In a recent development, George Santos, a controversial figure from New York’s Republican faction, has vowed to launch ethics complaints against several GOP colleagues from New York. This declaration comes on the heels of his remarkable ouster from the House of Representatives on Friday.
Santos faced an unusual expulsion vote, where eight of his Republican counterparts from New York sided against him. This vote was triggered by revelations of his extensive history of deceit and subsequent criminal charges.
The embattled congressman from Long Island, who misappropriated donor funds for personal expenses like OnlyFans subscriptions and Botox treatments, hastily left the Capitol following his unprecedented expulsion. This historic vote, which saw over 100 Republicans join Democrats, resulted in an overwhelming majority of 311 to 114, casting Santos out of the House.
Santos later expressed his discontent on a social media platform, targeting fellow Republicans including Nicole Malliotakis and Mike Lawler. He accused Lawler of possible campaign finance improprieties linked to his partial ownership of Checkmate Strategies, a firm he reportedly used for campaign services.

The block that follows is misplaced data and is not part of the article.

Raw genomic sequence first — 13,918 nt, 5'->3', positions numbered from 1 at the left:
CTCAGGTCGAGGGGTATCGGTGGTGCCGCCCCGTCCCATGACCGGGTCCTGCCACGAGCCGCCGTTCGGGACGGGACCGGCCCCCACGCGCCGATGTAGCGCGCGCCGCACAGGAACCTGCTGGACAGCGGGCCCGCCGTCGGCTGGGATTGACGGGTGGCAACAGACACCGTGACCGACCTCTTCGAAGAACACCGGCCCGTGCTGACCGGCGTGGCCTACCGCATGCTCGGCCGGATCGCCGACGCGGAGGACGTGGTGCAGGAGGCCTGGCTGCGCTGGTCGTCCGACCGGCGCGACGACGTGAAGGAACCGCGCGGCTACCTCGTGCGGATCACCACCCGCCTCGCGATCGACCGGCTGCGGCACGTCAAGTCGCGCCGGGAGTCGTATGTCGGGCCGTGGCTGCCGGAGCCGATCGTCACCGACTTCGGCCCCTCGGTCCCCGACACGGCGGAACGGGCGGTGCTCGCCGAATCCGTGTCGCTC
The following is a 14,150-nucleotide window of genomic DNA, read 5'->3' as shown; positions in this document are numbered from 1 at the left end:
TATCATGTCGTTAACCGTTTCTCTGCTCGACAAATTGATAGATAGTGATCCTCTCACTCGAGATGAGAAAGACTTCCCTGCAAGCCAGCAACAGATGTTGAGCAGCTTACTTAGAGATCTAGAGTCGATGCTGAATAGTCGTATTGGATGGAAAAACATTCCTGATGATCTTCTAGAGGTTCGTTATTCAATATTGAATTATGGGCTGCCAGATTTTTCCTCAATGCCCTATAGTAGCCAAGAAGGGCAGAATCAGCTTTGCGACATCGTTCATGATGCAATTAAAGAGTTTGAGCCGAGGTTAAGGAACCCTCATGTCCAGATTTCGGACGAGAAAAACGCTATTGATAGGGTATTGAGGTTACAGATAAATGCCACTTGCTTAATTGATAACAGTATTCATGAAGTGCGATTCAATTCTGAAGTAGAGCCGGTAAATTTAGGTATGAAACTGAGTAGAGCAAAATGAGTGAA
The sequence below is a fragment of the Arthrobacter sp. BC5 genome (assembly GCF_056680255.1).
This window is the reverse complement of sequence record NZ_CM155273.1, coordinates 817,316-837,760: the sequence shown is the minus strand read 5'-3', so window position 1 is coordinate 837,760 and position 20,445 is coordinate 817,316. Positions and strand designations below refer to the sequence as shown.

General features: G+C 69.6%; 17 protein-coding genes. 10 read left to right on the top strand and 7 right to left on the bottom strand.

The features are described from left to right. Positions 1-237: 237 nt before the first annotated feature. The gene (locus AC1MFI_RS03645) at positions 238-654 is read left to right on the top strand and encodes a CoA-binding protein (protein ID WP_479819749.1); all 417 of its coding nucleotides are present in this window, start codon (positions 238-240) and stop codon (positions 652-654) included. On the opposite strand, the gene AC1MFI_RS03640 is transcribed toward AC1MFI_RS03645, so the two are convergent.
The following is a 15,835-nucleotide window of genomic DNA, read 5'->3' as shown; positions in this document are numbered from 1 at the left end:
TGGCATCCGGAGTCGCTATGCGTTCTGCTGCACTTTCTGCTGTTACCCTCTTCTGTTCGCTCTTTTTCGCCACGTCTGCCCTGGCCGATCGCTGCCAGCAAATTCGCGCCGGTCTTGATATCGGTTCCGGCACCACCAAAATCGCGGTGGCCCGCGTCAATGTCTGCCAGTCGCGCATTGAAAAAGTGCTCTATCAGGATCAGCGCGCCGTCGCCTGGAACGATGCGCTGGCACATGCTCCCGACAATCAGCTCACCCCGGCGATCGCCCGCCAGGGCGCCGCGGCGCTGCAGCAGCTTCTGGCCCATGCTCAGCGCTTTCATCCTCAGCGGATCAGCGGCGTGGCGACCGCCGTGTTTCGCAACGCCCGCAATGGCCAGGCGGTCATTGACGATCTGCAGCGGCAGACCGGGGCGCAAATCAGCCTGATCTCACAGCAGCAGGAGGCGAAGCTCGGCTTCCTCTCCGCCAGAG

Santos raised concerns over potential money laundering from Lawler’s campaign to his business, and then to his personal finances. He planned to bring these allegations to the Office of Congressional Ethics.
Additionally, Santos criticized Nicole Malliotakis for her stock trading activities since her appointment to the Ways and Means committee. He questioned the source of information guiding her trading decisions.
Santos also targeted Democrat Rob Menendez, son of Senator Bob Menendez, who faced accusations of accepting bribes from Egypt. Santos questioned the younger Menendez’s knowledge and involvement in his father’s dealings and any potential benefits he might have received.
Despite reaching out, DailyMail.com received no comments from Lawler, Malliotakis, or Menendez before their publication deadline.
Santos, whose fabrications ranged from false Holocaust connections to untrue claims about his mother’s death on 9/11, narrowly escaped expulsion last month due to a lack of consensus. However, the recent vote, driven by a damning ethics report, led to his removal, marking him as the first member to be expelled in over two decades.
The Republican majority in the House is now precariously thin, with the current composition being 221 Republicans to 213 Democrats. Despite some GOP leaders’ hesitance to expel Santos without a criminal conviction, his immediate removal has been confirmed, prompting New York Governor Kathy Hochul to announce a special election to fill his vacated seat.